JANUARY 26, 2015
• Guns and Behavioral Weaponry
Movies inspire me: Especially adventure/action/thriller/spy films, which motivate self-education necessary to discern fact from fiction (not surprisingly since my life is one of writing, rewriting and editing). It then follows that I like action movie stars: Humphrey Bogart, Cary Grant, John Wayne, Harrison Ford, Pierce Bronson, Sylvester Stallone, Arnold Schwarzenegger, Chuck Norris, Steven Seagal, Tom Cruise and Liam Neeson (among others).
When the Duke (that’s John Wayne, for the younger readers out there) or Norris is on screen, I see a character morally similar to the actor. But I often must distinguish my admiration for a movie character from the actor: For when I see Seagal or Cruise on screen, the fiction offers only certain aspects of the actor’s moral reality. Just beyond this are the actors who are a moral dichotomy to their screen presence. For example, Liam Neeson appeared in front of a movie poster depicting gun usage integral to his movie, Taken 3. His didactic message (from which I have removed the expletives) contrasted the matter of guns in France versus America. He said, “There’s too many…guns out there. Especially in America. I think the population is like, 320 million? There’s over 300 million guns. Privately owned, in America. I think it’s a…disgrace. Every week now we’re picking up a newspaper and seeing, ‘Yet another few kids have been killed in schools.’”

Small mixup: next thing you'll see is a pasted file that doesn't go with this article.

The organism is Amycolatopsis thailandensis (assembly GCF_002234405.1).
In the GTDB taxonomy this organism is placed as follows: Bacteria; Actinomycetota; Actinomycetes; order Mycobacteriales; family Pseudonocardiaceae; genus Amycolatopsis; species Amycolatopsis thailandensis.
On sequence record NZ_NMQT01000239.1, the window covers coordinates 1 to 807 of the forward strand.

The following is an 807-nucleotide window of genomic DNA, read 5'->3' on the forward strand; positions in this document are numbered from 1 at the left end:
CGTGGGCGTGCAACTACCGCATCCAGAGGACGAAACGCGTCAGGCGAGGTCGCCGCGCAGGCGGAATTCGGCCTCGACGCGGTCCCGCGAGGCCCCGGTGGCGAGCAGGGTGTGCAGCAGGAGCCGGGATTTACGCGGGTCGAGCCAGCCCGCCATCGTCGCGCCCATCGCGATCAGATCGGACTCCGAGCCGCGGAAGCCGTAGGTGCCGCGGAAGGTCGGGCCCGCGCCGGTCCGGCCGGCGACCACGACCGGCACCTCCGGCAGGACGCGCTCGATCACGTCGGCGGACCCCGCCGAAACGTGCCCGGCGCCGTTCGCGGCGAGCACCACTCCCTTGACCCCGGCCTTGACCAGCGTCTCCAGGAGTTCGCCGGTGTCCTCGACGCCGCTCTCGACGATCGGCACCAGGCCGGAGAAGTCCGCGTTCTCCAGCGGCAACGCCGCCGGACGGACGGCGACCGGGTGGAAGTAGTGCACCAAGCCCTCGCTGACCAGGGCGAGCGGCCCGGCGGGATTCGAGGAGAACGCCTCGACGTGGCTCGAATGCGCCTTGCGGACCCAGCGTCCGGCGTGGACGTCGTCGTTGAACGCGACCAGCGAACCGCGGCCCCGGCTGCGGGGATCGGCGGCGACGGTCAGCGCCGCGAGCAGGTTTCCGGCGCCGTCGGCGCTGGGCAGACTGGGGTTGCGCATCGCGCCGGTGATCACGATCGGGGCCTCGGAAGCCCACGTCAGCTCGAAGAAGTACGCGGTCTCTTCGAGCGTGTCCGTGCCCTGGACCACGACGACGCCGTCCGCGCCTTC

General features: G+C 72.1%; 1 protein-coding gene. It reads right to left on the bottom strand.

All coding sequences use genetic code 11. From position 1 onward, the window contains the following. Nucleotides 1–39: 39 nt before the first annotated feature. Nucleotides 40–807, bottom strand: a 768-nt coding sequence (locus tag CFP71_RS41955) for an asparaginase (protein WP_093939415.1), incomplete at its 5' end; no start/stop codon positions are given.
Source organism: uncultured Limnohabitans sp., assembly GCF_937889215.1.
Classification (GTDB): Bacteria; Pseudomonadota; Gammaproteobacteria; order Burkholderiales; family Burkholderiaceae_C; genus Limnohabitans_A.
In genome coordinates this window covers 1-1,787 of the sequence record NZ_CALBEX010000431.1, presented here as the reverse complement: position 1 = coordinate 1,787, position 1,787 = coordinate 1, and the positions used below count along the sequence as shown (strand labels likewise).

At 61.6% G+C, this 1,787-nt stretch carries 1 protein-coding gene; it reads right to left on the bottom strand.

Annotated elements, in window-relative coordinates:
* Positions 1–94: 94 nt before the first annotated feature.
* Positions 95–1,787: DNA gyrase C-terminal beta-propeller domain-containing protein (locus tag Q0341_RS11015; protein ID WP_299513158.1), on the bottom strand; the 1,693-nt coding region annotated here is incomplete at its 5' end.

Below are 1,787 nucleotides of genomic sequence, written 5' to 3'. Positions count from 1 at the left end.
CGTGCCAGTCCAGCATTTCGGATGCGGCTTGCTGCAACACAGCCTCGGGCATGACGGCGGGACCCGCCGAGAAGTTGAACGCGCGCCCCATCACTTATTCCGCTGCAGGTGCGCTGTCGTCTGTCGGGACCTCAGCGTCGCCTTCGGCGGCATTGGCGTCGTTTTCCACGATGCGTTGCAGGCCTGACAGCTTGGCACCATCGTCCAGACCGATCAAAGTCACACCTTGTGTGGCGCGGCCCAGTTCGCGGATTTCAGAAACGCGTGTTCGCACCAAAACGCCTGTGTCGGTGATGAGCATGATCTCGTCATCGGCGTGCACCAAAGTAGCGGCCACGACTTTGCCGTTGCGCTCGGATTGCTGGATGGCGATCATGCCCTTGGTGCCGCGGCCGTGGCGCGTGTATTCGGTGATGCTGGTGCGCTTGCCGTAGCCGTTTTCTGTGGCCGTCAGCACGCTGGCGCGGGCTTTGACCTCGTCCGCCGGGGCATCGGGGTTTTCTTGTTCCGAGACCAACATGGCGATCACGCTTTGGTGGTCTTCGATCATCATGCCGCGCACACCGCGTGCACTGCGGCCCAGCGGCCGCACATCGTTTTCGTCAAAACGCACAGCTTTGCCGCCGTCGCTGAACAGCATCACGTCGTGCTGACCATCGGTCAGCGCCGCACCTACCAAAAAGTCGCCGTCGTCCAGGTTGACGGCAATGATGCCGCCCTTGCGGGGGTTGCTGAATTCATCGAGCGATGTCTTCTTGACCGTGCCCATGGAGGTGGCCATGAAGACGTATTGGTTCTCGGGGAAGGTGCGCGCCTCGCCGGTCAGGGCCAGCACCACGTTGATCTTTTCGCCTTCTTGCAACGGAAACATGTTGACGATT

It is true enough that Neeson is only portraying a character in his movie. He has rightly pointed out that such a thing is, “a fantasy,” and that viewers aren’t necessarily going to, “go out and go, ‘Yeah, let’s get a gun!’”
But that obfuscates the issue. Neeson is associating a moral dilemma (the behaviors that lead to murder) with the ownership of inanimate objects (guns). This association is no more valid than saying that kids have been killed because, “there are too many knives out there.”
What I am writing about might be called, behavioral weaponry. It is the behaviors (terrorism, greed, guilt, envy, mental illness, etc.) that lead to murder and they are no more circumnavigated by the absence of guns than they would be by the absence of knives. In other words, if we could wave a magic wand and eliminate the existence of guns, murder would become the result of perpetrators wielding knives, or ropes, or rocks, or anything else—even bare hands—on which a murderer or terrorist can, and in some cases already do, rely.
Yes there are gun-related accidents, just as there are knife-related accidents. Or vehicle-related accidents. That’s the nature of accidents. They aren’t intended—they’re, well, accidents.
In the real world, where magic wands are not waved, heavy gun regulation—or even banned guns—does not stop murder or terrorism. Check out the high rate of gun-related murder in Chicago: It is one of the most stringently gun-regulated places in the United States. And as we’ve seen in France, the absence of guns is no protection for the unarmed. Do an Internet search on the stoning of people in the Middle East—there’s no guns involved with that.